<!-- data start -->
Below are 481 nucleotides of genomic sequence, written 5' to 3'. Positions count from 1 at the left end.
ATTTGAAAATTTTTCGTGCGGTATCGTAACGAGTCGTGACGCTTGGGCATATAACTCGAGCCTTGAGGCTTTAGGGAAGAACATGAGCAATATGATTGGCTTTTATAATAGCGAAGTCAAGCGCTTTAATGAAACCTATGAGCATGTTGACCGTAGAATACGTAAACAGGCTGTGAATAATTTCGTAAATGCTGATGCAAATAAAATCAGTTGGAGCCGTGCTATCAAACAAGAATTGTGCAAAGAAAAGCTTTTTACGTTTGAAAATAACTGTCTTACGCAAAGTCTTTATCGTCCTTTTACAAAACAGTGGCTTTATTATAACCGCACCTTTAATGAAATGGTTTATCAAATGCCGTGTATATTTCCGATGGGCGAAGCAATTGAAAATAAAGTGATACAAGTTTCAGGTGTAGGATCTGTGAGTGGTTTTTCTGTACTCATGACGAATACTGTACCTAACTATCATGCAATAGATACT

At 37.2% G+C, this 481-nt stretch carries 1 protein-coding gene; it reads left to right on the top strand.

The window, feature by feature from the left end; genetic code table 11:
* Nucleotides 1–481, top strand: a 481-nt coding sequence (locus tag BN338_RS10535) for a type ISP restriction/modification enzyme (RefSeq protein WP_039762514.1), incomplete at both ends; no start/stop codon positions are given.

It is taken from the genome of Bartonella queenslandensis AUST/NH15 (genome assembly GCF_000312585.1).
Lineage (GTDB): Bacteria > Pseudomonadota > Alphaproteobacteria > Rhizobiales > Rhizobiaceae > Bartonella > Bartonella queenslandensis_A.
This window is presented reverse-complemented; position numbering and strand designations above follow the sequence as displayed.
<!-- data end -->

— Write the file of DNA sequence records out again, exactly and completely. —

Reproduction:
Below are 481 nucleotides of genomic sequence, written 5' to 3'. Positions count from 1 at the left end.
ATTTGAAAATTTTTCGTGCGGTATCGTAACGAGTCGTGACGCTTGGGCATATAACTCGAGCCTTGAGGCTTTAGGGAAGAACATGAGCAATATGATTGGCTTTTATAATAGCGAAGTCAAGCGCTTTAATGAAACCTATGAGCATGTTGACCGTAGAATACGTAAACAGGCTGTGAATAATTTCGTAAATGCTGATGCAAATAAAATCAGTTGGAGCCGTGCTATCAAACAAGAATTGTGCAAAGAAAAGCTTTTTACGTTTGAAAATAACTGTCTTACGCAAAGTCTTTATCGTCCTTTTACAAAACAGTGGCTTTATTATAACCGCACCTTTAATGAAATGGTTTATCAAATGCCGTGTATATTTCCGATGGGCGAAGCAATTGAAAATAAAGTGATACAAGTTTCAGGTGTAGGATCTGTGAGTGGTTTTTCTGTACTCATGACGAATACTGTACCTAACTATCATGCAATAGATACT

At 37.2% G+C, this 481-nt stretch carries 1 protein-coding gene; it reads left to right on the top strand.

The window, feature by feature from the left end; genetic code table 11:
* Nucleotides 1–481, top strand: a 481-nt coding sequence (locus tag BN338_RS10535) for a type ISP restriction/modification enzyme (RefSeq protein WP_039762514.1), incomplete at both ends; no start/stop codon positions are given.

It is taken from the genome of Bartonella queenslandensis AUST/NH15 (genome assembly GCF_000312585.1).
Lineage (GTDB): Bacteria > Pseudomonadota > Alphaproteobacteria > Rhizobiales > Rhizobiaceae > Bartonella > Bartonella queenslandensis_A.
This window is presented reverse-complemented; position numbering and strand designations above follow the sequence as displayed.